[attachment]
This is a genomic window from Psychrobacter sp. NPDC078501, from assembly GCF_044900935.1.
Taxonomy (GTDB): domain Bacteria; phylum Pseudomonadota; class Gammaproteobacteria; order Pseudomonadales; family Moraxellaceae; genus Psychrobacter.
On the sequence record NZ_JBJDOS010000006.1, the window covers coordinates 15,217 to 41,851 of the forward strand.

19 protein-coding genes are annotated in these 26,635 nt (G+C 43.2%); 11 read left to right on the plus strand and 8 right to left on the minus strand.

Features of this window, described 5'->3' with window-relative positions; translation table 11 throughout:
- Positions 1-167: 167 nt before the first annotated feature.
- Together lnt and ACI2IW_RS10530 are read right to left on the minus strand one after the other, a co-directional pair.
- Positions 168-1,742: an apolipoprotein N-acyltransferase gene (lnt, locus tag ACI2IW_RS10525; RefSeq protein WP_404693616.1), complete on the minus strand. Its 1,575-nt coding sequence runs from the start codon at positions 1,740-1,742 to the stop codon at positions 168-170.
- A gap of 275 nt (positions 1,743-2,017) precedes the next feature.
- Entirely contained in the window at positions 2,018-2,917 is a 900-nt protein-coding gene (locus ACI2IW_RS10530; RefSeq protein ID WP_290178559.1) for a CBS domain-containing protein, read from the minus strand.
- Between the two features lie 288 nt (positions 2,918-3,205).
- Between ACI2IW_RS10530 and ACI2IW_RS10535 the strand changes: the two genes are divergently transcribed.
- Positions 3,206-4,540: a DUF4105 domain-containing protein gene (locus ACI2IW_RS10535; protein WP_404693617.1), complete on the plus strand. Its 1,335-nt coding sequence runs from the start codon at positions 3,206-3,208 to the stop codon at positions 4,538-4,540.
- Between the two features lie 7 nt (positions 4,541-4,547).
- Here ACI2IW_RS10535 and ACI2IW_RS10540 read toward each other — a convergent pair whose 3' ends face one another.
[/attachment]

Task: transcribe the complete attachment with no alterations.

This is a genomic window from Psychrobacter sp. NPDC078501, from assembly GCF_044900935.1.
Taxonomy (GTDB): domain Bacteria; phylum Pseudomonadota; class Gammaproteobacteria; order Pseudomonadales; family Moraxellaceae; genus Psychrobacter.
On the sequence record NZ_JBJDOS010000006.1, the window covers coordinates 15,217 to 41,851 of the forward strand.

19 protein-coding genes are annotated in these 26,635 nt (G+C 43.2%); 11 read left to right on the plus strand and 8 right to left on the minus strand.

Features of this window, described 5'->3' with window-relative positions; translation table 11 throughout:
- Positions 1-167: 167 nt before the first annotated feature.
- Together lnt and ACI2IW_RS10530 are read right to left on the minus strand one after the other, a co-directional pair.
- Positions 168-1,742: an apolipoprotein N-acyltransferase gene (lnt, locus tag ACI2IW_RS10525; RefSeq protein WP_404693616.1), complete on the minus strand. Its 1,575-nt coding sequence runs from the start codon at positions 1,740-1,742 to the stop codon at positions 168-170.
- A gap of 275 nt (positions 1,743-2,017) precedes the next feature.
- Entirely contained in the window at positions 2,018-2,917 is a 900-nt protein-coding gene (locus ACI2IW_RS10530; RefSeq protein ID WP_290178559.1) for a CBS domain-containing protein, read from the minus strand.
- Between the two features lie 288 nt (positions 2,918-3,205).
- Between ACI2IW_RS10530 and ACI2IW_RS10535 the strand changes: the two genes are divergently transcribed.
- Positions 3,206-4,540: a DUF4105 domain-containing protein gene (locus ACI2IW_RS10535; protein WP_404693617.1), complete on the plus strand. Its 1,335-nt coding sequence runs from the start codon at positions 3,206-3,208 to the stop codon at positions 4,538-4,540.
- Between the two features lie 7 nt (positions 4,541-4,547).
- Here ACI2IW_RS10535 and ACI2IW_RS10540 read toward each other — a convergent pair whose 3' ends face one another.